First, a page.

Intestinal Permeability will also have an impact on IBS, food sensitivities, joint pains, skin rashes and auto immune conditions.

Then there’s added problems associated with intestinal permeability for Cardio-metabolic diseases like type 1 and 2 diabetes, obesity, non-alcoholic fatty liver disease, and even insulin resistance.

Being able to add the Zonulin test on to the GI Effects Profile is a win. One less test, added financial savings and less hassle.

 

5 Reasons to Take Prebiotics

Our gut health is the cornerstone of a strong healthy body, immune system and optimal brain function. Supplementing our diet with probiotics is good for keeping our bacteria in balance. We want an abundance of good bacteria to crowd out the bad bacteria. Prebiotics are the best way to feed to your good bacteria.

While it’s very important to take prebiotics to feed our probiotics, there’s compelling new research showing that prebiotics benefit our systems in many other ways.

Prebiotics have now become an important consideration in maintaining gut health.

Five Reasons You Should be Taking Prebiotics

  • Reduces Food Cravings
  • Intestinal Health – prebiotics increase bulk in stools & shorten the transit time in the intestines
  • Reduces Inflammation – encourages the growth of good gut bacteria which reduces symptoms associated with IBS, Crohn’s and IBD
  • Lowers Cholesterol – aids in the break down of cholesterol in the GI tract.
  • Strengthens Immune System – provides food for probiotics which increases good gut bugs.

Let’s talk about the benefit that prebiotics help with food cravings.

Recently Dr. Oz interviewed Dr. Frank Lipman who told us much more about this and how it actually works.

Dr. Lipman is considered a pioneer in functional and integrative medicine who has helped thousands of people increase their energy by combining modern medicine with alternative medicine.

Dr. Lipman is the founder and director of the Eleven Eleven Wellness Center in New York City and an author of many New York Times-bestselling books.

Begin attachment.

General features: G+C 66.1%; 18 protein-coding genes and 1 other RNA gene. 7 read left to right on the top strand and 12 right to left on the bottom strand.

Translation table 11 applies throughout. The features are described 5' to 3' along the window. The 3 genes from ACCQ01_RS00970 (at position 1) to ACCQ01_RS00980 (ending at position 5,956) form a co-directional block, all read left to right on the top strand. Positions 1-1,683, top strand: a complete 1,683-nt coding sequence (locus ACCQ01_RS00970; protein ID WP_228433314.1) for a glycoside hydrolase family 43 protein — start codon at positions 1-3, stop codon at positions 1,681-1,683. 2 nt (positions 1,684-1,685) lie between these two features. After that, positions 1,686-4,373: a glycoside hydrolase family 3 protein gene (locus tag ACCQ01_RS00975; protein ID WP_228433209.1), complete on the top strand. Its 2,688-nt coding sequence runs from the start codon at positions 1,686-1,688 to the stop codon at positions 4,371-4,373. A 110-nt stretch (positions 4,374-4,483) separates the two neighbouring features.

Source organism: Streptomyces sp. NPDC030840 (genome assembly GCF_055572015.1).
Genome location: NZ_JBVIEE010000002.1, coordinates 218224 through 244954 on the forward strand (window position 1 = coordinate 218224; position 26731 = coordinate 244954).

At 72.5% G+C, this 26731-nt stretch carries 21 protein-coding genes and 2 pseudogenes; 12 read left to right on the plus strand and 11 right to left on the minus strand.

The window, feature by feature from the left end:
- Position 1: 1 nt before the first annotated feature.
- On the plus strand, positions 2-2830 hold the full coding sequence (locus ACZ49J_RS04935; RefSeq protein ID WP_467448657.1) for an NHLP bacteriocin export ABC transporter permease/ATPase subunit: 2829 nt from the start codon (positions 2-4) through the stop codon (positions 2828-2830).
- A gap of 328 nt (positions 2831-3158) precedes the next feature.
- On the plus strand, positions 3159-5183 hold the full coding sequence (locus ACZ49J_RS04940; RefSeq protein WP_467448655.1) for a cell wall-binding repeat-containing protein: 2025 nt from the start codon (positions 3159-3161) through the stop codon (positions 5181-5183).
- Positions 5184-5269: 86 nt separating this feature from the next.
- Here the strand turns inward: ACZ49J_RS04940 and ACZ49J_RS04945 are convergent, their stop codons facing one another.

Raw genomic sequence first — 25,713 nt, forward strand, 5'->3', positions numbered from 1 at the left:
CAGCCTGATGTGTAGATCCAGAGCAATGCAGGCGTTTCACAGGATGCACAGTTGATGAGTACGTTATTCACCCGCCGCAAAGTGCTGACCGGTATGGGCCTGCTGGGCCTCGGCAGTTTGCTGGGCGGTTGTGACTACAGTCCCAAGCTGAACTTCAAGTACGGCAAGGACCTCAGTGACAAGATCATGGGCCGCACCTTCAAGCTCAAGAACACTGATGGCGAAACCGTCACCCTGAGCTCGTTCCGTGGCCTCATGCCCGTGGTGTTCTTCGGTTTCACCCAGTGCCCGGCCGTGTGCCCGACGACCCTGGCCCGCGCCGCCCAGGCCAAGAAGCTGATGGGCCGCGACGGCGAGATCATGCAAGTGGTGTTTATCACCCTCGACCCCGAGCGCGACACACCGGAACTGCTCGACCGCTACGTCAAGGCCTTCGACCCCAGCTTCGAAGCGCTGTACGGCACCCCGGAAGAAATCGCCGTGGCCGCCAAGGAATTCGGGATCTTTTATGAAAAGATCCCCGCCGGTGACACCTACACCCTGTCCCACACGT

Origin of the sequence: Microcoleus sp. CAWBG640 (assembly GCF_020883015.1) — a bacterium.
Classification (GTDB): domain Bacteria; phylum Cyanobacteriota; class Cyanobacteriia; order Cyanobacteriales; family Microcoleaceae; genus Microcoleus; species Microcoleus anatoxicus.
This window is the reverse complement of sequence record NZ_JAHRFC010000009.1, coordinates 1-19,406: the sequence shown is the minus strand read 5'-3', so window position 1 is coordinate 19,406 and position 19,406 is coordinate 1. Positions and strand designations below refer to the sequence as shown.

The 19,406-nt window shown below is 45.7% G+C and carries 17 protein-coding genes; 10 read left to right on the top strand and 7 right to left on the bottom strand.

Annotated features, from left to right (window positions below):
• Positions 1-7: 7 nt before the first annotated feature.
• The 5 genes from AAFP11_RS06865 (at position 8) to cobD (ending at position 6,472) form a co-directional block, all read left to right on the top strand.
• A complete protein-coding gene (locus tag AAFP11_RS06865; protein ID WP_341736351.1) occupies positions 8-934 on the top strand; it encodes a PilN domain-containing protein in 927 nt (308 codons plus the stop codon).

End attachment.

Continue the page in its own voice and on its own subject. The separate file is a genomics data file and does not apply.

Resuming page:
Dr. Frank Lipman on why you should take prebioticsThere is an exciting new body of research from a 2016 study done by the University of Glasgow which shows that chemicals produced in the colon when eating fiber effect food cravings. Short-chain fatty acids (SCFA) produced through fermentation of non-digestible carbohydrates in the gut have a positive metabolic impact on our appetite. 

This study shows how fiber can help with the most common barrier to weight loss..food cravings! Click Here to see the full interview.

Just as all probiotics are not the same, not all prebiotics are the same. The prebiotic that we like the best is PHGG. That stands for Partially Hydrolyzed Guar Gum.

Why PHGG

This prebiotic fiber is unique in comparison to other non galactomannan based fibers.

A prebiotic fiber is one that produces “short chain fatty acids” (SCFA) in the gut. The rate of production of SCFA’s is very important. They are produced via a fermentation process. If the fermentation happens rapidly (like inulin and others) the result is a lot of physically uncomfortable bloating and socially uncomfortable flatulence.

The fermentation process of PHGG is extremely slow in comparison to other fibers, so there is much more time to produce a higher total amount of SCFA’s and they are produced slowly, so there is much less gas and discomfort.

In a twelve week study done by The Department of Gastroenterology, Sapir Medical Center, Kfar-Saba, Israel in 2016  the results showed that PHGG helps Irritable Bowel Syndrome, with increases in the concentration of bifidobacterium and lactobacilli species and increases short-chain fatty acids in the colon. It also showed to have a positive effect on reducing blood cholesterol, controlling blood sugar levels and reducing acute diarrhea.